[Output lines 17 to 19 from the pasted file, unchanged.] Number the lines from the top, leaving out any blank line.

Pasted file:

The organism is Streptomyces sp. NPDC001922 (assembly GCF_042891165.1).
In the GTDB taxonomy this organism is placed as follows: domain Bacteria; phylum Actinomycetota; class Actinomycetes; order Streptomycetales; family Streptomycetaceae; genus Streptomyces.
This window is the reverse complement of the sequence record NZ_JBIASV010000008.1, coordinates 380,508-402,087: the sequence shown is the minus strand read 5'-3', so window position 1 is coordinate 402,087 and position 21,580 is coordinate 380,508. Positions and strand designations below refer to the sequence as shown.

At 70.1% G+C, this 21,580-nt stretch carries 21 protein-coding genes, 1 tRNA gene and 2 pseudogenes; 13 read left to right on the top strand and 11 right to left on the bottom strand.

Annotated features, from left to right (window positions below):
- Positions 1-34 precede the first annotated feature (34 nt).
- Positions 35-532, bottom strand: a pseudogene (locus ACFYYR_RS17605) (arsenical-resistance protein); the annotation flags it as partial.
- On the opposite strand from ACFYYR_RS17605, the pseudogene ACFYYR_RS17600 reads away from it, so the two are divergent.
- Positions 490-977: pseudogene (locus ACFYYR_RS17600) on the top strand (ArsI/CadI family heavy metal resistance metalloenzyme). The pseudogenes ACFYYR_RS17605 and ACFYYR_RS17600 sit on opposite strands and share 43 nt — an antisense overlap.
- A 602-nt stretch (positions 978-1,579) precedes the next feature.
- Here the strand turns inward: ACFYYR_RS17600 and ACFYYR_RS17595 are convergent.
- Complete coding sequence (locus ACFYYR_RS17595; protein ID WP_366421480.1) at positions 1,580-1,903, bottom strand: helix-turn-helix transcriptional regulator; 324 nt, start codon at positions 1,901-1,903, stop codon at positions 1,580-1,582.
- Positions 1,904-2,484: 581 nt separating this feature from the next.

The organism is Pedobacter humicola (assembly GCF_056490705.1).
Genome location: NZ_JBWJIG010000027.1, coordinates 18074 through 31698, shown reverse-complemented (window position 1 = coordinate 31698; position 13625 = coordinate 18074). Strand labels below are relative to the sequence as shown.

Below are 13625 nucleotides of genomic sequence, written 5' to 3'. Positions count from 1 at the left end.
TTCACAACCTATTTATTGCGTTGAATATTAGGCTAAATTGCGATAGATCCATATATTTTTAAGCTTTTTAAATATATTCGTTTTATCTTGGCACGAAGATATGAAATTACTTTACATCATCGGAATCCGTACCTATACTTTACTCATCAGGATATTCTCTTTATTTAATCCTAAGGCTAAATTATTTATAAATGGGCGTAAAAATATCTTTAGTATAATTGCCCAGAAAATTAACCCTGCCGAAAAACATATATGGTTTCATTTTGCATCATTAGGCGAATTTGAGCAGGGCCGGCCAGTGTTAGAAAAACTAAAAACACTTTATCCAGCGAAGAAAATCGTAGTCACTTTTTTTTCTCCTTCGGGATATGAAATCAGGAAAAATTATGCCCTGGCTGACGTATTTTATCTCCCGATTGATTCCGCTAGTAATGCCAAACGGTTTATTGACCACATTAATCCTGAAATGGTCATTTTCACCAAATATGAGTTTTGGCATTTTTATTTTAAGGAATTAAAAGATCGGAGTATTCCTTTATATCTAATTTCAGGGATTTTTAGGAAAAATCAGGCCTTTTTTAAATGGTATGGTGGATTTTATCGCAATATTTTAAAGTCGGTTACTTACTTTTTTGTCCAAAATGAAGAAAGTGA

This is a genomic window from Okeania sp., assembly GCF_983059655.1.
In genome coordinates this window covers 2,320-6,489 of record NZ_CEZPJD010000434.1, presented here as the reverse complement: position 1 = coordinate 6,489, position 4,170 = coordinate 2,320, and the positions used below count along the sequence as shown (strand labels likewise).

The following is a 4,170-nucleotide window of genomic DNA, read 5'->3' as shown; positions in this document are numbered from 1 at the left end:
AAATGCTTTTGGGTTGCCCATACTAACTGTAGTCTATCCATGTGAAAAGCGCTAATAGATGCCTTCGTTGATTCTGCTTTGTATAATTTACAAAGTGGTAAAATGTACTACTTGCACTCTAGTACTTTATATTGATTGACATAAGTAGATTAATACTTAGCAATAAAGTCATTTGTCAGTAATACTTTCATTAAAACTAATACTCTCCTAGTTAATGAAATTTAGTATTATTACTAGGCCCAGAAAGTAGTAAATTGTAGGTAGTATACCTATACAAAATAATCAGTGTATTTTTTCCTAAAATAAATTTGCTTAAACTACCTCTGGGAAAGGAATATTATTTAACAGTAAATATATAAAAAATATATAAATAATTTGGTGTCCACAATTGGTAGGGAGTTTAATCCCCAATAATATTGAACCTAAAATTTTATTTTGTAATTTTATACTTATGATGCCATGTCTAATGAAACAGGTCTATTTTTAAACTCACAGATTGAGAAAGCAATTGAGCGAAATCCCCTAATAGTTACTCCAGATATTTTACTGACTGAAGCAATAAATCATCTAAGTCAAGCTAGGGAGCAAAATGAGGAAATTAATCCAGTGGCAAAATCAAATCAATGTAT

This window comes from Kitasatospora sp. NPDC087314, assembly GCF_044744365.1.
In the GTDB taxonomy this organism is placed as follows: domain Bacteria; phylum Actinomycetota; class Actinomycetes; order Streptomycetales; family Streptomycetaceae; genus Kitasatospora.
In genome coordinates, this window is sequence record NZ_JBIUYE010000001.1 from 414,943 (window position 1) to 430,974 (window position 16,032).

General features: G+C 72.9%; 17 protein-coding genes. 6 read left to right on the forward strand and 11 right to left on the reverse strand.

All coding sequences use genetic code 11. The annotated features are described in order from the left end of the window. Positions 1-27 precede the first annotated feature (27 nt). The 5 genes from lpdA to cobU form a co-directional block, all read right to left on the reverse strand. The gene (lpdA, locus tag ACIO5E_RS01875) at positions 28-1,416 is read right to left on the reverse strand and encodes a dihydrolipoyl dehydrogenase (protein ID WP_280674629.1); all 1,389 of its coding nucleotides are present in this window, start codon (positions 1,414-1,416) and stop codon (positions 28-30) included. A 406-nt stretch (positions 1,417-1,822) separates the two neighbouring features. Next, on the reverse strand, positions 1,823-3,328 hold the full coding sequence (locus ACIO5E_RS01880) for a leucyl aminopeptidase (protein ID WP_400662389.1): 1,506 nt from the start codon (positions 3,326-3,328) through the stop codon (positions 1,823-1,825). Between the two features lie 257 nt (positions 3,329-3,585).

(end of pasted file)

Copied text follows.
TTCACAACCTATTTATTGCGTTGAATATTAGGCTAAATTGCGATAGATCCATATATTTTTAAGCTTTTTAAATATATTCGTTTTATCTTGGCACGAAGATATGAAATTACTTTACATCATCGGAATCCGTACCTATACTTTACTCATCAGGATATTCTCTTTATTTAATCCTAAGGCTAAATTATTTATAAATGGGCGTAAAAATATCTTTAGTATAATTGCCCAGAAAATTAACCCTGCCGAAAAACATATATGGTTTCATTTTGCATCATTAGGCGAATTTGAGCAGGGCCGGCCAGTGTTAGAAAAACTAAAAACACTTTATCCAGCGAAGAAAATCGTAGTCACTTTTTTTTCTCCTTCGGGATATGAAATCAGGAAAAATTATGCCCTGGCTGACGTATTTTATCTCCCGATTGATTCCGCTAGTAATGCCAAACGGTTTATTGACCACATTAATCCTGAAATGGTCATTTTCACCAAATATGAGTTTTGGCATTTTTATTTTAAGGAATTAAAAGATCGGAGTATTCCTTTATATCTAATTTCAGGGATTTTTAGGAAAAATCAGGCCTTTTTTAAATGGTATGGTGGATTTTATCGCAATATTTTAAAGTCGGTTACTTACTTTTTTGTCCAAAATGAAGAAAGTGA

This is a genomic window from Okeania sp., assembly GCF_983059655.1.
In genome coordinates this window covers 2,320-6,489 of record NZ_CEZPJD010000434.1, presented here as the reverse complement: position 1 = coordinate 6,489, position 4,170 = coordinate 2,320, and the positions used below count along the sequence as shown (strand labels likewise).